LETTERS: Kudos to the Penticton fire department

Letters to the editor for the Wednesday, June 24, 2014 issue.

Kudos to the fire department

I have a friend that is a fire fighter and have always known he would give his life for his family, friends and strangers.

I unfortunately did something without a lot of forethought trying to save time starting the pool up. I decided to add stabilizer to the shock treatment. Not very smart, never mix any chemicals.

It took about 10 minutes in total and scared me to death. A frothing volcano from my sink,  then shooting geysers. The smell was so extreme I couldn’t re-enter my home.

I called my firefighter friend who came to my rescue. He realized how dangerous the situation was and called the fire department and his comrades showed up and with no hesitation dealt with my mistake quickly and efficiently.

I have taken for granted that they are there when we need them but until yesterday I never realized what risks they take to save people, whether it is a burning building, car accident, etc.

We all should be thankful that the firemen are there at the ready every day 24/7 to help, and put their lives at risk for anyone that is in an emergency.  They do not receive the accolades they deserve and that is why I have written this letter to say, thank you for all that you do everyday for anyone in need and for me the other night.

Connie Warren

Penticton

Community centre woes numerous

For the last two years we visited  the recreation centre twice a week to participate in the water exercises and to the Cleland Theatre at least eight to 10 times a year to take in the concerts by the OSO and the CCA .

We have a beautiful facility, maybe one of the nicest in the valley But beautiful and nice alone do not make a well functioning facility. Last fall we attended a beautiful concert by a very well known pianist. The theatre was so cold she had to rub her hands and fingers to be able to continue.

Finally someone brought her an electric heater to warm her hands after every piece. Nobody is checking the building before the audience arrives?

In early winter the roof started to leak. During a rain shower the side walk could not be used without getting soaked. Winter came with cold and snow and when the snow melted large icicles formed under the overhang endangering the visitors to the centre. In early spring dozens of boards were removed from the overhang, they have not yet been replaced.

One afternoon in mid-winter we went to the pool and found the temperature quite cool. We did not stay very long. We were told something  was wrong with the heating system. The water had also cooled down. It took almost a week to bring the water and air back to normal temperatures. What was the problem? Believe it or not we were told somebody had accidentally switched the air conditioning from heating to cooling. Another time the pool was closed for several days because they had trouble with the boilers. In a three-year-old building? No guarantee?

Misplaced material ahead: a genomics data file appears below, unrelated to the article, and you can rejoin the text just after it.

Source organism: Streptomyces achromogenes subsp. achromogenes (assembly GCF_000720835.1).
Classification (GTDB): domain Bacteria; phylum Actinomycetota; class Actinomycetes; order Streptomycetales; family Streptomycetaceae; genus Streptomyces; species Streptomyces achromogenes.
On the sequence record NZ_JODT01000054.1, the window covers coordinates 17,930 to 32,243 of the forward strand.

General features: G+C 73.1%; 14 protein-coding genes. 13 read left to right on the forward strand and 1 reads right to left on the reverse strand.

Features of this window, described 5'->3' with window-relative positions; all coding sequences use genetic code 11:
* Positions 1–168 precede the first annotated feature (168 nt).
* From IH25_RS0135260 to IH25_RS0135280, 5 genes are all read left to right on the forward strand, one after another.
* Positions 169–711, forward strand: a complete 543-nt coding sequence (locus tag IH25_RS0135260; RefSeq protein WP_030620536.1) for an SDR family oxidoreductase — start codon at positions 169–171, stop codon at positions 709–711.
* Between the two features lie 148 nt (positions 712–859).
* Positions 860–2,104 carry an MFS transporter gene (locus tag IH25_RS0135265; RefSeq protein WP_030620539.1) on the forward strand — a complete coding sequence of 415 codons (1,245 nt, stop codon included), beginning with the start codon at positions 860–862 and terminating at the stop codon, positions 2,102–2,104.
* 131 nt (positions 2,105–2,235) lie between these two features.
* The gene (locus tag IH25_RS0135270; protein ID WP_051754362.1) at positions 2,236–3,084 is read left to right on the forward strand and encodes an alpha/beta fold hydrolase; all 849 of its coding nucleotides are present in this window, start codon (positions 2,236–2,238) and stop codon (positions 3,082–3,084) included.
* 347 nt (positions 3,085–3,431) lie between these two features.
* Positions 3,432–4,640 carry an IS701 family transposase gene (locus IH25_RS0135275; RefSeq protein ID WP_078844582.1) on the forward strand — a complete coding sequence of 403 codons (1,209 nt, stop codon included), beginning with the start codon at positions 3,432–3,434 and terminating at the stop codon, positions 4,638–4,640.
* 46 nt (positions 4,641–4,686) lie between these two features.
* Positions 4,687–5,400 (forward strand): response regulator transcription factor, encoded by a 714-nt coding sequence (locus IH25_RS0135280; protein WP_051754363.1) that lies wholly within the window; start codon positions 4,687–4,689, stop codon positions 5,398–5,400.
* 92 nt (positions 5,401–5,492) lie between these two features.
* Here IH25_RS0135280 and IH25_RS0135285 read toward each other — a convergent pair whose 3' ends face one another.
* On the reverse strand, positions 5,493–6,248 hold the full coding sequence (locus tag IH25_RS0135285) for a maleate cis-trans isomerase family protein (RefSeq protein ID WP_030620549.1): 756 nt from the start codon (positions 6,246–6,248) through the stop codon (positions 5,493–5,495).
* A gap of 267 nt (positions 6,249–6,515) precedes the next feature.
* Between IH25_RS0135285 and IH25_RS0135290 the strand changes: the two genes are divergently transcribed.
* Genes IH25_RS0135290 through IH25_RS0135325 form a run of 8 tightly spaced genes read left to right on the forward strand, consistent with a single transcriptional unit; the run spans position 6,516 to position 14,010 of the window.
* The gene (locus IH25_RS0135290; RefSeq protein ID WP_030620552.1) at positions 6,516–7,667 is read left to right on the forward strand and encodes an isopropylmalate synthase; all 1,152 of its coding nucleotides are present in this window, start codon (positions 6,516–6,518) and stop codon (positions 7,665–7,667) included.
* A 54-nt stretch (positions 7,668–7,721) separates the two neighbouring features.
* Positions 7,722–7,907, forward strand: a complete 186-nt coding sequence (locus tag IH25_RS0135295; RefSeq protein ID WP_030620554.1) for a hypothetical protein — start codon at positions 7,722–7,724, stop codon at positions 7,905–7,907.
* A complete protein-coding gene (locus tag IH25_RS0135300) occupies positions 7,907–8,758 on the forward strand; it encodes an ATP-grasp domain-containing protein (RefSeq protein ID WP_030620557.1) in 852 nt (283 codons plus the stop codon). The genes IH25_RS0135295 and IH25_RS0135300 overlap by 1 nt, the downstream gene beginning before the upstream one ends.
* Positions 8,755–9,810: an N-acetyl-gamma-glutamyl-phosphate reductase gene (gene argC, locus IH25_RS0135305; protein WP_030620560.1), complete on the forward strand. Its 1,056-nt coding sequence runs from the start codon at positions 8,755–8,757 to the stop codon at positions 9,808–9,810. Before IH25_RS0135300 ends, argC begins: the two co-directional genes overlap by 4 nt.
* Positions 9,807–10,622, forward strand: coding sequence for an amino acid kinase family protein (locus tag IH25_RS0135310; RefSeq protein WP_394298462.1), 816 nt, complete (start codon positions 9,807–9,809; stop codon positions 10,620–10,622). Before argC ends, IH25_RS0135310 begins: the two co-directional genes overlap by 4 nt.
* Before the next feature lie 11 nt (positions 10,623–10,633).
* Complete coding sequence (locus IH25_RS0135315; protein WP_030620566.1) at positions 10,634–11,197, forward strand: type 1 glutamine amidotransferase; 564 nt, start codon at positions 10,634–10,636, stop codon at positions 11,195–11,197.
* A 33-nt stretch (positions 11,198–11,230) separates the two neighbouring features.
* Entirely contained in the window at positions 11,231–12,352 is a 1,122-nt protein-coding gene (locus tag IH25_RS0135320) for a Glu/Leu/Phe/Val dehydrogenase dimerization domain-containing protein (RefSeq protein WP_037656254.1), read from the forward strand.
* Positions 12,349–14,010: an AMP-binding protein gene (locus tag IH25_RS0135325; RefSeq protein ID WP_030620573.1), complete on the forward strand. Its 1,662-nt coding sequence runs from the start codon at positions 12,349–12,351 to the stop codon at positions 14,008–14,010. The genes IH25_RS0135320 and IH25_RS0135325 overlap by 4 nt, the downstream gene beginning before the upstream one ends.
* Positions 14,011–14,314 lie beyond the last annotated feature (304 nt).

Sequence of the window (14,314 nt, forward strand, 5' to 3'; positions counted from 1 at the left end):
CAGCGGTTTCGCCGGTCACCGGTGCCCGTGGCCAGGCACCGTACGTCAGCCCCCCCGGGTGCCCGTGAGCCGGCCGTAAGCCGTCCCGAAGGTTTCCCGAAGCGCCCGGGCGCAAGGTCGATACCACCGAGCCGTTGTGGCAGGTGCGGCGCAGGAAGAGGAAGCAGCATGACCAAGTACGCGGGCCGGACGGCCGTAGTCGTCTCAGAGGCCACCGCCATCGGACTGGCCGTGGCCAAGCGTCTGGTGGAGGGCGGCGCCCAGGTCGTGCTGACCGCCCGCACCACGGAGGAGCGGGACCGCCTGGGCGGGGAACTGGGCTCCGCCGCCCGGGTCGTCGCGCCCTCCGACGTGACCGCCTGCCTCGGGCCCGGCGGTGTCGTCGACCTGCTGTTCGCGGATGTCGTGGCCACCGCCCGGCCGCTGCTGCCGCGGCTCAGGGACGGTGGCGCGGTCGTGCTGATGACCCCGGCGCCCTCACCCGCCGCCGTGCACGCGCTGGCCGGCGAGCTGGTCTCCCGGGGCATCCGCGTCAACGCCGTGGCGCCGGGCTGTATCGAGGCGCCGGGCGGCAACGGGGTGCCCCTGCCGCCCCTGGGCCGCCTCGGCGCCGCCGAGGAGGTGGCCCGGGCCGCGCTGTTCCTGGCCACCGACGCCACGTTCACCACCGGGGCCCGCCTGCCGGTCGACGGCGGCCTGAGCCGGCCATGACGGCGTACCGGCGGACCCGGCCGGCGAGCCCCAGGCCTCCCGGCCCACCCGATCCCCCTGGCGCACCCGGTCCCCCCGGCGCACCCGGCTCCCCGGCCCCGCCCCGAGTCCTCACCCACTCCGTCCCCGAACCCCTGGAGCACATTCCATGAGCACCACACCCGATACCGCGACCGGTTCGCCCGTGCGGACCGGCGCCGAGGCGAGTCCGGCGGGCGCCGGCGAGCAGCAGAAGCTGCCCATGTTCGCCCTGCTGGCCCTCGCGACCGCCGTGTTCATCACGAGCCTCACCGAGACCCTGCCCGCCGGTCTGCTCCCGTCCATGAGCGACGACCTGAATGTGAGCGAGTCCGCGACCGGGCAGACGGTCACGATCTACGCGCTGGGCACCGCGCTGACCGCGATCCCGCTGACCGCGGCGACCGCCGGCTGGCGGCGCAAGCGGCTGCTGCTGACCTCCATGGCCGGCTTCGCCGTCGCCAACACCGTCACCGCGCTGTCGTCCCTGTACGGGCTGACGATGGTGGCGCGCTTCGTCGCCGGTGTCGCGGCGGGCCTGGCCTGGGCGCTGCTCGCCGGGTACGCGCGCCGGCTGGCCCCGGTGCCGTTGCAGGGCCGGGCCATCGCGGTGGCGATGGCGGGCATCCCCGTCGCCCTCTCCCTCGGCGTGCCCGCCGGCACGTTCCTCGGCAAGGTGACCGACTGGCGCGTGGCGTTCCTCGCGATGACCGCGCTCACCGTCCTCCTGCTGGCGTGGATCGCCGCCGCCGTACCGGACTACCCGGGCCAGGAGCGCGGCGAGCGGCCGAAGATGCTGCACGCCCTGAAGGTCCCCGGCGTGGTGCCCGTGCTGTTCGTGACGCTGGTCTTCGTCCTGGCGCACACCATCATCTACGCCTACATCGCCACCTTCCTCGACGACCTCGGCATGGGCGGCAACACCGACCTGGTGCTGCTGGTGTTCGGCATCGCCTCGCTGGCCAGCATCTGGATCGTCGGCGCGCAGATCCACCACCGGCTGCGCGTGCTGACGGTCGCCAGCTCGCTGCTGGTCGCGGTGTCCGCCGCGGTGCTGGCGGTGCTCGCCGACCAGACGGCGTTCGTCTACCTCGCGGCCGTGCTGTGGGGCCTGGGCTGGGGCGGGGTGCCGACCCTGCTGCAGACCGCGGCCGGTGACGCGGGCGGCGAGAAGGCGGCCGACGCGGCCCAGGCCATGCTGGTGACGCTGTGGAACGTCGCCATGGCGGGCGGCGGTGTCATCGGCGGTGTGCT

Now the latest, all the tiles in the whole pool area have to be replaced. No guarantee on any of the above items? Who is the person in charge? Where does the buck stop? My guess would be in the administrators office.

Bernie Strohmann

Penticton

Make sure grad is safe

Graduation is a special life moment which symbolizes the achievement of many years worth of effort, trials and successes.

Families and parent and students beam with pride as the convocation ceremonies get underway.

As students begin to transition into lives of their own, the choice of our youth to celebrate responsibly is one on everyone’s minds.  Please arrange safe rides home, celebrate responsibly and talk to your friends on how to keep each other safe.  Momentary decisions can be life altering or life ending.

Linda Sankey, executive director of the South Okanagan Similkameen Brain Injury Society

Thanks for support

A big thank you to the thousands of Pentictonites who have honked, waved, brought home-baked goods and even purchased coffee and doughnuts for those educators (and not just teachers, but all adults who work in the school system) who picketed during the current rotating strike. I can’t express enough our gratitude for those simple gestures of support and kindness.

As for those who do not support the current rotating strike, I fully understand and respect that you have your own opinion and in fact I am glad you do have an opinion. I just wish you would express your views in ways other than cursing, yelling profanities or displaying certain fingers as you drive by.

George Marques

Penticton

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